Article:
screenGoogle Books isn’t just an e-book store. It’s a pile of data, waiting to be mined. And while the metadata on many of the books in Google’s database may not be in the best of shape, enough books have good metadata that they can be used for some fairly interesting projects.

Ars Technica has the story on one of these. A group of Harvard researchers created a tool that could be used to trace the usage of words or phrases in books over the last few centuries. And what’s more, Google has made the tool publicly available via a web interface.

You can go to the site, type in words or phrases (several at a time, if you like) and trace their popularity over time and in comparison to each other. It’s a fascinating way to spend an hour or so.

The tool isn’t perfect—for one thing, it’s case-sensitive, and there’s no way to combine queries: I can see all uses of “Urban Fantasy” or “urban fantasy” on the same chart, but I can’t see a combination of the both terms into a single line. And also, it depends on the scan results from Google being reliable, which they are not always: when I query on “ebook” I get a number of erroneous results over the last few centuries including scan typos and, in some cases, Project Gutenberg e-books.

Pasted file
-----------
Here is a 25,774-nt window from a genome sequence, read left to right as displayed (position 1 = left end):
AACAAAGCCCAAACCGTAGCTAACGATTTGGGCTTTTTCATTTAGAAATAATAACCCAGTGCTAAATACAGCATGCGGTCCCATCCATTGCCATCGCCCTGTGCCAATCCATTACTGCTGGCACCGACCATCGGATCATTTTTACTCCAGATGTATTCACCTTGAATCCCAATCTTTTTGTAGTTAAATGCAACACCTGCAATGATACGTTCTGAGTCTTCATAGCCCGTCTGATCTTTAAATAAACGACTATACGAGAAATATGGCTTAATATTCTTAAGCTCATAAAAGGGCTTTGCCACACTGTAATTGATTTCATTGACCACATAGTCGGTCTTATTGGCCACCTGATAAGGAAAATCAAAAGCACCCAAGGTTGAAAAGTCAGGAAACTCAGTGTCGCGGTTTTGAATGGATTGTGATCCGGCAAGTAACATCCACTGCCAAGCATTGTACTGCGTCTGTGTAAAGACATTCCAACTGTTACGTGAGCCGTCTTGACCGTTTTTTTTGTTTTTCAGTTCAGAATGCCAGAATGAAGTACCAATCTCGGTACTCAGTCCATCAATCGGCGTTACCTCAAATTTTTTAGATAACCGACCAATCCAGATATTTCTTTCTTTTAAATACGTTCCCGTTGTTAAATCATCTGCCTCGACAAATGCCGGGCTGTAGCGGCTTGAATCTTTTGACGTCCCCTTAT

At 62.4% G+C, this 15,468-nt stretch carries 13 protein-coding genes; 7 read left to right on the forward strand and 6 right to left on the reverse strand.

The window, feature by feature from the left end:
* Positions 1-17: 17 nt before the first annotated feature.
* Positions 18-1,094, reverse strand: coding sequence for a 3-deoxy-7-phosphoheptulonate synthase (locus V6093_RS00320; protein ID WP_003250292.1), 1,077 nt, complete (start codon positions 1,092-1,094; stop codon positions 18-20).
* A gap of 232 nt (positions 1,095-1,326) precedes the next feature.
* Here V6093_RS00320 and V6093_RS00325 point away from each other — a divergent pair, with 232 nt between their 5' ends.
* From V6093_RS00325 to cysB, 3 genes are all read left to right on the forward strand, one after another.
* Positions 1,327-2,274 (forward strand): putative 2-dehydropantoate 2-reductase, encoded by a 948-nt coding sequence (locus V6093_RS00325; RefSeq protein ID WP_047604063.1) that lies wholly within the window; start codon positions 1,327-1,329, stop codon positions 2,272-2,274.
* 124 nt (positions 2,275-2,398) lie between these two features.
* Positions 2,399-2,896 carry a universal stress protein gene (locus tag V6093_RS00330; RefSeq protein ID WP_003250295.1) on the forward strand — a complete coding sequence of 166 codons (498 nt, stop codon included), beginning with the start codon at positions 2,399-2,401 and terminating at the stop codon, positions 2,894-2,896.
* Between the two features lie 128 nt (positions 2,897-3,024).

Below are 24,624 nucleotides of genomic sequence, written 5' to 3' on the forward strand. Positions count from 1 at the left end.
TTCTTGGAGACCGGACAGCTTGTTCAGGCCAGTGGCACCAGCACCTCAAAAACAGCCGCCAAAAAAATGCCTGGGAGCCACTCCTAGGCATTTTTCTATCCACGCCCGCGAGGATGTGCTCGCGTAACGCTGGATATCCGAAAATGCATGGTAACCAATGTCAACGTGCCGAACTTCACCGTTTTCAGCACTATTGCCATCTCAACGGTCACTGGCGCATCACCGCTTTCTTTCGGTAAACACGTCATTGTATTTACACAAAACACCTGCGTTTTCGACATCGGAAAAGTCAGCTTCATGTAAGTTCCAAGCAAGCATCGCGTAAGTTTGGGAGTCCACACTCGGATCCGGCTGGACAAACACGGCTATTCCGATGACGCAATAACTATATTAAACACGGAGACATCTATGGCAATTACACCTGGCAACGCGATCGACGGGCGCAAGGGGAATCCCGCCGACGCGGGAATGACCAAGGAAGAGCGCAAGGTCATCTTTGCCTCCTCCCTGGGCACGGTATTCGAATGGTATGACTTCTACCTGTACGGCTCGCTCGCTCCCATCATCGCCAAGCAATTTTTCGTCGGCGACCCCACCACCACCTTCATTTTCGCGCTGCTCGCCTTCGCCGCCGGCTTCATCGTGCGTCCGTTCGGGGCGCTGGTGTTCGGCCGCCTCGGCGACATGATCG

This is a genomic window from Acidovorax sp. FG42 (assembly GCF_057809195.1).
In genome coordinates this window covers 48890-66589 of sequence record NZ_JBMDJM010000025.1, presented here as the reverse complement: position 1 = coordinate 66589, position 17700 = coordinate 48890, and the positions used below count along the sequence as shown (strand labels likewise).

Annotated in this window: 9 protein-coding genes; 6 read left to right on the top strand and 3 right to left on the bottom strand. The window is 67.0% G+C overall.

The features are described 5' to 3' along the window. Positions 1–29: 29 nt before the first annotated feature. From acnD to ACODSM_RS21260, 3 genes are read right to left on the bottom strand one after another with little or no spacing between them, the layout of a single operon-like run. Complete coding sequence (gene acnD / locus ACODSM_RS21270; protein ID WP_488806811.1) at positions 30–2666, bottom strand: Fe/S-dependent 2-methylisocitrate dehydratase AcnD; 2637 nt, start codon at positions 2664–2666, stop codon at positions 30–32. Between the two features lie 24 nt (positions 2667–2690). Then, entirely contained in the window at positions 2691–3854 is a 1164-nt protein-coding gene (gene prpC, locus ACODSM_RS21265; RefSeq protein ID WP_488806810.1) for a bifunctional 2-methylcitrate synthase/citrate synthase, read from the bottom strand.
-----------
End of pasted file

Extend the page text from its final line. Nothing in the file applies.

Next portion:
Following up a search on the “f word” brings to light another interesting shortcoming in Google’s optical character recognition. Investigating a peculiar set of peaks in its usage between about 1630 and 1810 brings search results that reveal Google has been translating the “long s” used in those days as a lower-case “f”, which leads to all sorts of amusing example sentences in the search results. (Update: Danny Sullivan of Search Engine Land discovered this, as well.)

And a search oddity that I get, in which a small number of uses are shown for 1900-1910 when I search on “cyberpunk” or “Geek Squad”, makes me wonder whether some of the metadata on their books is not as good as they think it is. (They don’t show up when I search Google Books on that time period, though.)

Still, it’s fairly interesting to look at the usage of words, including dirty ones, to see how often they have appeared in print over time. And further, it’s a great example of the kinds of uses that can come from having so much data together for the first time. With a little more refinement, this class of tool could be extremely valuable to scholarly research—as well as providing amusing ways for laypeople to pass the time.


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